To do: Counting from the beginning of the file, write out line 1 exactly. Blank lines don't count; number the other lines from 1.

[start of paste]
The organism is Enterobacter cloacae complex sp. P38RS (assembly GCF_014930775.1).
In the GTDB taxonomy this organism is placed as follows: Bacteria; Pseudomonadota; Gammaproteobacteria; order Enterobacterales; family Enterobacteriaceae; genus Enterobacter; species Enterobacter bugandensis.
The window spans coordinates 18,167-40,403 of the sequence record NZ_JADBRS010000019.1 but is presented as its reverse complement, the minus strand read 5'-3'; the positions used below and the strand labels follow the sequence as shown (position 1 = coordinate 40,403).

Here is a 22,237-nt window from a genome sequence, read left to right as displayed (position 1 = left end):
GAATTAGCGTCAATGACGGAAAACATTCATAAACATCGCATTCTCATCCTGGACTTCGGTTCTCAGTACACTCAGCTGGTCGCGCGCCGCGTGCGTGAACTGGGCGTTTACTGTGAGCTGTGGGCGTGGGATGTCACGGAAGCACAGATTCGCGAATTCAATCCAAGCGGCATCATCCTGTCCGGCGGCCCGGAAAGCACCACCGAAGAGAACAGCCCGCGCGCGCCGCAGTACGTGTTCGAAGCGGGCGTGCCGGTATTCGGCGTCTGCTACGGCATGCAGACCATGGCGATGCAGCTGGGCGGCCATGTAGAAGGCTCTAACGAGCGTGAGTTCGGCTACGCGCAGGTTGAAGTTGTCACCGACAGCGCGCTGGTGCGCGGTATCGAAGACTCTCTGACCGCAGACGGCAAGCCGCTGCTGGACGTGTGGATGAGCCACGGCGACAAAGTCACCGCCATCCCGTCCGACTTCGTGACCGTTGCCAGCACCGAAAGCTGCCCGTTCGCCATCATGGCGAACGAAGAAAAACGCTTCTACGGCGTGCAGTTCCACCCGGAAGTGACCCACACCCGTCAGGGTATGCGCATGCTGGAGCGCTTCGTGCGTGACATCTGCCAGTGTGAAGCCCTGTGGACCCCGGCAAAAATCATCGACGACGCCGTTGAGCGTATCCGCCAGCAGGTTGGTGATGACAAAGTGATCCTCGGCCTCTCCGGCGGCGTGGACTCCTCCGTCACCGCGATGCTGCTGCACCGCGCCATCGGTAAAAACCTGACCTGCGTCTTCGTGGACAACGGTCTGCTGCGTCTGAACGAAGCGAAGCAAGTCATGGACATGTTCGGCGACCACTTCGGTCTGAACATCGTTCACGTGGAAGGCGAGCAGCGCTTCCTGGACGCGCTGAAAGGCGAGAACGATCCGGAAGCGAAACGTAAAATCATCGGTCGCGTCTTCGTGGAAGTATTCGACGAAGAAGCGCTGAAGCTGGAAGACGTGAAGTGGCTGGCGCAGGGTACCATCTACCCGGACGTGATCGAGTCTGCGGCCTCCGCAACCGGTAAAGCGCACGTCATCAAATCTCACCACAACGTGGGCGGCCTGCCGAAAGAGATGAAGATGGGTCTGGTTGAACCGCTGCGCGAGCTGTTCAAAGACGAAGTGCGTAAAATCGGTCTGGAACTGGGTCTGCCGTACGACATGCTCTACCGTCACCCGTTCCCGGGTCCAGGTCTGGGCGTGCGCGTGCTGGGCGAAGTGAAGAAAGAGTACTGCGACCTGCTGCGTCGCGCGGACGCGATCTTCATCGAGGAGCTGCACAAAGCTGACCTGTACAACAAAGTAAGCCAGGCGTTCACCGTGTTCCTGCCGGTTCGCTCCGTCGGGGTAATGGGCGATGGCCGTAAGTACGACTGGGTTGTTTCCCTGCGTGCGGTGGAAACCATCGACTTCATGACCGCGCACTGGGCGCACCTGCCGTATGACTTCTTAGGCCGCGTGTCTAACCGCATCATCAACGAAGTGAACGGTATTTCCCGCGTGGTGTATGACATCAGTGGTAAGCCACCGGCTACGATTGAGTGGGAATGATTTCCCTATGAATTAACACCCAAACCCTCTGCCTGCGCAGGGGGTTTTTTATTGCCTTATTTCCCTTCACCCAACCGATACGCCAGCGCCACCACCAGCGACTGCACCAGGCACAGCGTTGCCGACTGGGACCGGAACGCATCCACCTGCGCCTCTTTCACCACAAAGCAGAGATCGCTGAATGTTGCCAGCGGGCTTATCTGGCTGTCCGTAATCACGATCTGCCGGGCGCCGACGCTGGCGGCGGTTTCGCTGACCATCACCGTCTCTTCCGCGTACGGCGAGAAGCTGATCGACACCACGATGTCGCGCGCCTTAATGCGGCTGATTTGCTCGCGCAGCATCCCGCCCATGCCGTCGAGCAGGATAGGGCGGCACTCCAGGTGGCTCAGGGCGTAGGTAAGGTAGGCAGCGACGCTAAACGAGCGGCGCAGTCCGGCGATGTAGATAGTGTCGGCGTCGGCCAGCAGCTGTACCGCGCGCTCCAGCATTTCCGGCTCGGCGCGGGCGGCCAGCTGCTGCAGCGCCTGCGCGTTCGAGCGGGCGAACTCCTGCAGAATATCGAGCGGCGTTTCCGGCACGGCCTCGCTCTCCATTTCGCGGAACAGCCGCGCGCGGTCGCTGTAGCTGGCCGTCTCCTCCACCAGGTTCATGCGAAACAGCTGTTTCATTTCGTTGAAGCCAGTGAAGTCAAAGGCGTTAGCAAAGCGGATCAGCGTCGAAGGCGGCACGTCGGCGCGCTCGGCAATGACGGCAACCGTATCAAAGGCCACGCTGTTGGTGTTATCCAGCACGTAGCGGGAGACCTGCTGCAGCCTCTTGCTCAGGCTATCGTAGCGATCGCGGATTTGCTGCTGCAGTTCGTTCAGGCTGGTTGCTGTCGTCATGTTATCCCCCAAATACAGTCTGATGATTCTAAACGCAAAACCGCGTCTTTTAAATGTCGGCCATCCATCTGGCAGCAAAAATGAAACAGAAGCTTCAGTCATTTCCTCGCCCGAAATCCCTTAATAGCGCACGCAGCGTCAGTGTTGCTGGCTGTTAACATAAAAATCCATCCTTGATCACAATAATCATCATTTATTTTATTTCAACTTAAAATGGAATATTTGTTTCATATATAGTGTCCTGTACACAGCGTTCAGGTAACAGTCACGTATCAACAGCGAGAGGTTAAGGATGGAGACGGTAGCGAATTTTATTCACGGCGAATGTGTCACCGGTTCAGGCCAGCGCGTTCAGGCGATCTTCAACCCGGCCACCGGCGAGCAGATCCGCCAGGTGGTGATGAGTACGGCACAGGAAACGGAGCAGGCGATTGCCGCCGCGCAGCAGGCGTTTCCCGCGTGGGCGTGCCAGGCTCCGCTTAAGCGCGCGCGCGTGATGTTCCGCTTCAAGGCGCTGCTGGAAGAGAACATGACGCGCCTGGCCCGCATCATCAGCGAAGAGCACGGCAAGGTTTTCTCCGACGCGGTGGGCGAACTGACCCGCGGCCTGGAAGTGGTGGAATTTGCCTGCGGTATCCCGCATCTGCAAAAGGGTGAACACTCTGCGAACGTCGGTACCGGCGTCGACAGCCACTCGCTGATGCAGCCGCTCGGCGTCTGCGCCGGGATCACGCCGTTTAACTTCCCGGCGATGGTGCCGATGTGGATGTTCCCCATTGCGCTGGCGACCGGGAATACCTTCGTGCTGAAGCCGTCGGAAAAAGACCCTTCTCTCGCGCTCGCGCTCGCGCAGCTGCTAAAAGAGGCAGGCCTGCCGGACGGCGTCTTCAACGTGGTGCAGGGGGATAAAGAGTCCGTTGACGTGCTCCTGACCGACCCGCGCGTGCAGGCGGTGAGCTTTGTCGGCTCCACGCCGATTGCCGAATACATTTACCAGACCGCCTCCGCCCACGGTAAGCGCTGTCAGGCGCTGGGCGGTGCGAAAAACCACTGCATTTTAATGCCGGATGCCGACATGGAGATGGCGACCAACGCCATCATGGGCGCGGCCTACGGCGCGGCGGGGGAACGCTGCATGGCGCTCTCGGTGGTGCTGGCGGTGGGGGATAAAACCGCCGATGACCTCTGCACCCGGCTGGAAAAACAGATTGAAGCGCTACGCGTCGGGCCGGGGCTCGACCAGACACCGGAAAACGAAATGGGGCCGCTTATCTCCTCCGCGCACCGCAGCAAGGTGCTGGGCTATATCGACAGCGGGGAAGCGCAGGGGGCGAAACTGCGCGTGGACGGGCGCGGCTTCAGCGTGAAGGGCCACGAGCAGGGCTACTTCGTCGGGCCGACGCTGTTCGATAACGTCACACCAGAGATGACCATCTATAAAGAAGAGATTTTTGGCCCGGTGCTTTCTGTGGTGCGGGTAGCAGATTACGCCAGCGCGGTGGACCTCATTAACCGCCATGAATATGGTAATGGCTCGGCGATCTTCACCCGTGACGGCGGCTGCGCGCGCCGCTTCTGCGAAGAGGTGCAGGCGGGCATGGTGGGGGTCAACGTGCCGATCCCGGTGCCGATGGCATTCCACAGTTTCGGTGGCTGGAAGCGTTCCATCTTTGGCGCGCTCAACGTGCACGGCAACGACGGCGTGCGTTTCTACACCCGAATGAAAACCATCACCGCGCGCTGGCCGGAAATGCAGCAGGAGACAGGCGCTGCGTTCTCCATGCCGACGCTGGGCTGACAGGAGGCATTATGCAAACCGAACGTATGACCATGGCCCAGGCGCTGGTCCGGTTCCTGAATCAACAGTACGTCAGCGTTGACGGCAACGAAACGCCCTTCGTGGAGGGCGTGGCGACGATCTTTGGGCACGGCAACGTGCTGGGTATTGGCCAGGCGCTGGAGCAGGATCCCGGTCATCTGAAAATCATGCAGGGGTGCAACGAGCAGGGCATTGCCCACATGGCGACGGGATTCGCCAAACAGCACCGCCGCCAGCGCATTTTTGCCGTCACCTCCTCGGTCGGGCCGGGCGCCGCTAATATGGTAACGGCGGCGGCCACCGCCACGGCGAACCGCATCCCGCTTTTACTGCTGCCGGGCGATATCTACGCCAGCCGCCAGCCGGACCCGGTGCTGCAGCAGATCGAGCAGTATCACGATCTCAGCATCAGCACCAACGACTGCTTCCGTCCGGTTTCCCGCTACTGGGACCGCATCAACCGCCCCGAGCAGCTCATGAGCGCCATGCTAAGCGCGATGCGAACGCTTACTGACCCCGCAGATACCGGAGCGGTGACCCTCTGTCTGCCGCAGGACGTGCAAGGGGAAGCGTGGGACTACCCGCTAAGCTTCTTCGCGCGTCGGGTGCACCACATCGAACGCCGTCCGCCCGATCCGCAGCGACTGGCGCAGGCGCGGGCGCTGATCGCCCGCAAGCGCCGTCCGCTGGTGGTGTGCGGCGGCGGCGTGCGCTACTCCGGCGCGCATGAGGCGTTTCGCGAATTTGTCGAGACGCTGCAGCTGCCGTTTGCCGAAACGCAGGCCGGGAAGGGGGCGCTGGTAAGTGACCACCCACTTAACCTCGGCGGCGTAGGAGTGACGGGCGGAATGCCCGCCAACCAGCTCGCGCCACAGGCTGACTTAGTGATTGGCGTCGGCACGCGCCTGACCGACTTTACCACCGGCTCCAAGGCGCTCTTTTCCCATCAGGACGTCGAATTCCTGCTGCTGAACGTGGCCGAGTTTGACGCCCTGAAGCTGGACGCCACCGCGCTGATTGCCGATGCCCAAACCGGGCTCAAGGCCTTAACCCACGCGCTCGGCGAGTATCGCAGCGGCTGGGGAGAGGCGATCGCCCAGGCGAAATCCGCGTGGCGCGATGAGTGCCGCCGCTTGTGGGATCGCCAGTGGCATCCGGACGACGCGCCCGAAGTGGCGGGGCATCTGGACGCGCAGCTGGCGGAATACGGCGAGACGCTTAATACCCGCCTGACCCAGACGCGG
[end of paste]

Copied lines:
The organism is Enterobacter cloacae complex sp. P38RS (assembly GCF_014930775.1).